“Eurydice” commits more explosively to woe in its stellar third act, after two acts of tedious exposition. Orpheus, Eurydice and Eurydice’s father all end up in the underworld together, but they find no peace. Eurydice’s father, having lost all hope of reuniting with his daughter after her husband arrives to save her, takes another dip into the Styx, causing him to die a final death. Eurydice, having lost both her husband and father twice, follows her father into oblivion.

So the grand tragedy of the piece isn’t contingent on Orpheus' inconvenient rubbernecking and the implications about trust (though that’s in there too); it’s the ways death has riven these relationships. In trying to outmaneuver their mortality and reconnect with one another, Orpheus, Eurydice and Eurydice’s father each arrive at an oblivion more desolate and lonely than what they’d known before.

For all I appreciate about the way both productions offer Eurydice more agency, I do think they give her short shrift.

“Hadestown” sticks to the plot of the classic, with some twists and embellishments. But in performance, the musical positions her as the more interesting half of the couple. As played by Eva Noblezada, she is a plucky, street-wise heroine — “no stranger to the world,” as one lyric goes. She may love a juvenile dreamer lost in his own head (Reeve Carney, with a beardless falsetto). But she’s practical; she’ll do what it takes to survive in a world of gross inequality, where Hades is an industrial fat cat and artists and workers are largely servile. If her death becomes the focal point over her character, that may be more the myth’s fault than the musical’s.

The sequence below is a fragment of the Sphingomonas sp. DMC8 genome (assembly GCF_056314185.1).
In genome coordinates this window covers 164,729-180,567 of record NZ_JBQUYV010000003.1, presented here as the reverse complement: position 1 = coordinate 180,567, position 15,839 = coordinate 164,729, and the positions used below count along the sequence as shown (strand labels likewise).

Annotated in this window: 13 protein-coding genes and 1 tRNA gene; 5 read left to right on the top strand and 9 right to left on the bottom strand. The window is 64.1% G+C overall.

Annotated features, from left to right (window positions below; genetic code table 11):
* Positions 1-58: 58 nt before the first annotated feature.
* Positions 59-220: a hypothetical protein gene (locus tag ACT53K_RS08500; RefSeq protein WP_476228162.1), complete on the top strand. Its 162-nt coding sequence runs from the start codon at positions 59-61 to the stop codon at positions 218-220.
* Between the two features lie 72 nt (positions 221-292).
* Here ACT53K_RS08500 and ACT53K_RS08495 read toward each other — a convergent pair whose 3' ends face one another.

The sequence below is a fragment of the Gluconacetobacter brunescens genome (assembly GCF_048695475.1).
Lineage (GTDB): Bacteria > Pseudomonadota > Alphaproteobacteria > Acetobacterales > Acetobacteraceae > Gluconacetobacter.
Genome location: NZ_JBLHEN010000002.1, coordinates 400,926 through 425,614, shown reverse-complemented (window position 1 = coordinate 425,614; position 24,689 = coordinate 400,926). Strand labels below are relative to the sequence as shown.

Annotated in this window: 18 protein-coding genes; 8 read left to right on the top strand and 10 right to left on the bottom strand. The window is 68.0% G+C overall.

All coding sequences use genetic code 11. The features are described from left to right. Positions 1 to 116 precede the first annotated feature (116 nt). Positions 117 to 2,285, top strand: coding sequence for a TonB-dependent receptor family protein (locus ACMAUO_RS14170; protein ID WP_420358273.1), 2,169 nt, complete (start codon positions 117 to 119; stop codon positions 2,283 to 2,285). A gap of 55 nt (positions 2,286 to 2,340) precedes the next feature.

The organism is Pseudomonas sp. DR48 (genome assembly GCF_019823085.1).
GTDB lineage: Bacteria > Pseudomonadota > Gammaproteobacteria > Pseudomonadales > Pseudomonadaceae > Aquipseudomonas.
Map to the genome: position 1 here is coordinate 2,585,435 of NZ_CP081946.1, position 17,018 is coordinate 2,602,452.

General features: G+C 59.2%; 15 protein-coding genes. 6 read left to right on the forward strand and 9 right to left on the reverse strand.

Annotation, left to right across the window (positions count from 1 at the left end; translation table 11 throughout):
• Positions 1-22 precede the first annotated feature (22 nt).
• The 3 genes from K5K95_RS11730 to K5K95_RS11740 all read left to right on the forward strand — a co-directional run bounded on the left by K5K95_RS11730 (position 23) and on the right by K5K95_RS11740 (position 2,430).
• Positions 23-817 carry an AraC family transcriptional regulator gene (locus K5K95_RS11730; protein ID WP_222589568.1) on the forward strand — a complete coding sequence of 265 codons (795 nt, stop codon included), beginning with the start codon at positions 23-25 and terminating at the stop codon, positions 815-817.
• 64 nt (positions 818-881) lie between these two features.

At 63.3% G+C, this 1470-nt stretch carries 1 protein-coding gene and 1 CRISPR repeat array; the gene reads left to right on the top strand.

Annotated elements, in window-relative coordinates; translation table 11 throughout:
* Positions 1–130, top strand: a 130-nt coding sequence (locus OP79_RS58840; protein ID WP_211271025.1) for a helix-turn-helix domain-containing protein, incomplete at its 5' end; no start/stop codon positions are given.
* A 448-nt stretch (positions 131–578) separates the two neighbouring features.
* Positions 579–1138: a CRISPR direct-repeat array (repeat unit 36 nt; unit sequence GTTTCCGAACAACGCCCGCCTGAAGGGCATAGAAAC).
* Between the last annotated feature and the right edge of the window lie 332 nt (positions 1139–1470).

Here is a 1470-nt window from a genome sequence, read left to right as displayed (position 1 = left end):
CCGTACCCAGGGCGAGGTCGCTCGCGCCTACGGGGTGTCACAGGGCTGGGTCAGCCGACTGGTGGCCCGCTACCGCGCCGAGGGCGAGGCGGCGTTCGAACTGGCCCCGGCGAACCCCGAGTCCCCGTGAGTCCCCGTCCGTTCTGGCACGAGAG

“Eurydice” allows its heroine the power to decide: head back with her husband, or remain in the underworld with her father. She chooses to call to Orpheus — in effect separating from him and reuniting with her father.

But even with this often intriguing revision, the opera still defines Eurydice solely by her relationship to men. Take the scene of their marriage proposal: Orpheus slyly ties a red string around Eurydice’s ring finger, and suggests using her to create his art — quite literally, making an instrument from the strands of her hair. She laments her father’s absence at the wedding itself, because, she claims, she was married to her father first. She doesn’t seem to exist outside of these men.

When Eurydice dies the second time, vanishing without a trace, it’s as if she’s a figment of Orpheus' imagination, more an archetype than anything else — the ill-fated lover, the tragic dead wife, another muse.

Still gone at the turn of a head.

This article originally appeared in The New York Times.